* `{Value}` is the value to use for filtering
        * You can also have multiple values (for OR logic) by using a pipe delimiter, eg. `[email protected]=new|hot` will return posts with titles that contain the text "`new`" or "`hot`"
* `page` is the number of page to return
* `pageSize` is the number of items returned per page 


  • You can use backslashes to escape commas and pipes within value fields
  • You can have spaces anywhere except within {Name} or {Operator} fields
  • If you need to look at the data before applying pagination (eg. get total count), use the optional paramters on Apply to defer pagination (an example)
  • Here's a good example on how to work with enumerables
  • Another example on how to do OR logic

Nested objects

You can filter/sort on a nested object's property by marking the property using the Fluent API. Marking via attributes not currently supported.

For example, using this object model:

```C# public class Post { public User Creator { get; set; } }

public class User { public string Name { get; set; } }


to be filterable:
// in MapProperties
mapper.Property(p => p.Creator.Name)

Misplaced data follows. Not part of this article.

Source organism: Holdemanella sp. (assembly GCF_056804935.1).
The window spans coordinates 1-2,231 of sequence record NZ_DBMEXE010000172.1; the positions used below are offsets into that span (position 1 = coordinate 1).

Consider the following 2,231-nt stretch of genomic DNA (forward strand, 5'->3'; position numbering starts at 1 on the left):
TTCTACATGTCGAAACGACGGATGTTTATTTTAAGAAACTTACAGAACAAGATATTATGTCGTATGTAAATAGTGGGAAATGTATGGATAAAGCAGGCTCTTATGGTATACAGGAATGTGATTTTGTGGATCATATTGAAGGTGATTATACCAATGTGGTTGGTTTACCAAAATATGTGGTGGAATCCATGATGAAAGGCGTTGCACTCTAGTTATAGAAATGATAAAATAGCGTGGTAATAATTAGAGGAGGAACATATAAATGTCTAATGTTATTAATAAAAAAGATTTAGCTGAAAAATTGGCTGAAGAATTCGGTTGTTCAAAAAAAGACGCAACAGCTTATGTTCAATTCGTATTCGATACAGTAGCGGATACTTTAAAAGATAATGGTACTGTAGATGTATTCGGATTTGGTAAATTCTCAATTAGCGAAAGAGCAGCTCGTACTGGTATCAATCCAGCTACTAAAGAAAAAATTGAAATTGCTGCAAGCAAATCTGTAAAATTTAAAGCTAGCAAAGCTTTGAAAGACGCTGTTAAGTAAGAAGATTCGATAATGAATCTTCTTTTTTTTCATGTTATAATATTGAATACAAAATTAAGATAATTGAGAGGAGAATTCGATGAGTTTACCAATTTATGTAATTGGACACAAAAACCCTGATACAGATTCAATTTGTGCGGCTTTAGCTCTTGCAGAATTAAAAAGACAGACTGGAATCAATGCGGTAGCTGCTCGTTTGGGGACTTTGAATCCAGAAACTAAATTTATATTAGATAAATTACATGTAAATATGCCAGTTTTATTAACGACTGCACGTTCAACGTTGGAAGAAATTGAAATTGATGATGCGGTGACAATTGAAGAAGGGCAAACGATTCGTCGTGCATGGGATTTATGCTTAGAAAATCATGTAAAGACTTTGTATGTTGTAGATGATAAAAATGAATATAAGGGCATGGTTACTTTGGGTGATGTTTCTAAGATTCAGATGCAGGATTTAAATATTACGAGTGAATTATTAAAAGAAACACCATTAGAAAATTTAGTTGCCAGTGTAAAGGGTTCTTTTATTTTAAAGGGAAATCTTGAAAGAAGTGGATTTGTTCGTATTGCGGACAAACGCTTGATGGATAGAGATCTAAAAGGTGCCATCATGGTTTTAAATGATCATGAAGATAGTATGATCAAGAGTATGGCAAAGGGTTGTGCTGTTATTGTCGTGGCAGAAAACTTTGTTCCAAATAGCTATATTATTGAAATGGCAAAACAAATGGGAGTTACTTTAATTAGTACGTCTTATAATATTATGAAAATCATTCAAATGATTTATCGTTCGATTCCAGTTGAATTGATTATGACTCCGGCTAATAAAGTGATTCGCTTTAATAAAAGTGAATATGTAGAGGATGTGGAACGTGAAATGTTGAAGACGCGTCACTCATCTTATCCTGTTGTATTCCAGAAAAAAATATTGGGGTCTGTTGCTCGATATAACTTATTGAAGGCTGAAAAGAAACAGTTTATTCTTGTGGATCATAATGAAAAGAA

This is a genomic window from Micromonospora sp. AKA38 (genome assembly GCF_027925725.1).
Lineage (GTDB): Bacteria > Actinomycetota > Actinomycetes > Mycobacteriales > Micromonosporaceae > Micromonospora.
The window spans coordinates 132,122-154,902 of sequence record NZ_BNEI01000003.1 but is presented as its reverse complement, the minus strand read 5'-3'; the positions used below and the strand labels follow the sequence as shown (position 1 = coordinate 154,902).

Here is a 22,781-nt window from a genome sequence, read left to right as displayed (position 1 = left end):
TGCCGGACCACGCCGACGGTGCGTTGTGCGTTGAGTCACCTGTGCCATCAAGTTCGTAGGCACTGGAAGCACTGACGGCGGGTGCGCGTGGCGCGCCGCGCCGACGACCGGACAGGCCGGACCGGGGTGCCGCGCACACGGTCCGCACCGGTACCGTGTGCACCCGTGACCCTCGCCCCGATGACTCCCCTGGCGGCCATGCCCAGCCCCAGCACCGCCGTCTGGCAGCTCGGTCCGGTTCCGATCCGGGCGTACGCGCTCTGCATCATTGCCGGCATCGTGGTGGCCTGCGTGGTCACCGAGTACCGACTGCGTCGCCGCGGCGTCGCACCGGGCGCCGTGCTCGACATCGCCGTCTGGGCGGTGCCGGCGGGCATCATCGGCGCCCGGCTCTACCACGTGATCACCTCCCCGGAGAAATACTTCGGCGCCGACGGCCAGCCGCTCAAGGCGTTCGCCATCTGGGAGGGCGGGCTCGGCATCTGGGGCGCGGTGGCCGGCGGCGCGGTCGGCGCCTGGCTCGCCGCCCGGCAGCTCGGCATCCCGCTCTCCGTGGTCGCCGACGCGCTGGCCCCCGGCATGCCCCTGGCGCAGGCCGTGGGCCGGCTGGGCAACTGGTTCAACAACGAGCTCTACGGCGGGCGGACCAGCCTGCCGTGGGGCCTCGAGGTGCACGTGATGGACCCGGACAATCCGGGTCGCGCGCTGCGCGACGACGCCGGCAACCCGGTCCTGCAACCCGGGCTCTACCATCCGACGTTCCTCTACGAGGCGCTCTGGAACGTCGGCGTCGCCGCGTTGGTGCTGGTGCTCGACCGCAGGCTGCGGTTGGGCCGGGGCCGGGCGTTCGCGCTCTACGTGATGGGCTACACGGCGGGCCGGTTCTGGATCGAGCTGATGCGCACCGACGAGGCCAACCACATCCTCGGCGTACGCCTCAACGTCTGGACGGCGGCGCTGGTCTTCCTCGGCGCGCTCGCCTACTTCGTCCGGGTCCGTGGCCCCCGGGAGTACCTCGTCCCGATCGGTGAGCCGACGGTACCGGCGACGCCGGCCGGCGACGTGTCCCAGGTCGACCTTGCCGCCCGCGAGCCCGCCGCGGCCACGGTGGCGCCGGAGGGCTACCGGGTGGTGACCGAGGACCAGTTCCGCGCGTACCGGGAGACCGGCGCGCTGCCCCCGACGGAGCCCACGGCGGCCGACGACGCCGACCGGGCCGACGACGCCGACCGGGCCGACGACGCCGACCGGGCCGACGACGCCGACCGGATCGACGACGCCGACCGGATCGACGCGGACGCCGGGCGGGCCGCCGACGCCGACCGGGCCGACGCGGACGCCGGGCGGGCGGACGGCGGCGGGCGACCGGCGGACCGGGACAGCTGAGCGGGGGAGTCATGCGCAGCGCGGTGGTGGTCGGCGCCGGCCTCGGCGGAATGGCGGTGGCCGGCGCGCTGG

Now you can make requests such as:


Creating your own DSL

You can replace this DSL with your own (eg. use JSON instead) by implementing an ISieveModel. You can use the default SieveModel for reference.


| Operator | Meaning | |------------|--------------------------| |

| Equals | |
| Not equals | |
| Greater than | |
| Less than | |
| Greater than or equal to | |
| Less than or equal to | |
| Contains | |
| Starts with | |
[email protected]=
| Does not Contains | |
| Does not Starts with | |
| Case-insensitive string Contains | |
| Case-insensitive string Starts with | |
| Case-insensitive string Equals | |
| Case-insensitive string Not equals | |
[email protected]=*
| Case-insensitive string does not Contains | |
| Case-insensitive string does not Starts with |

Handle Sieve's exceptions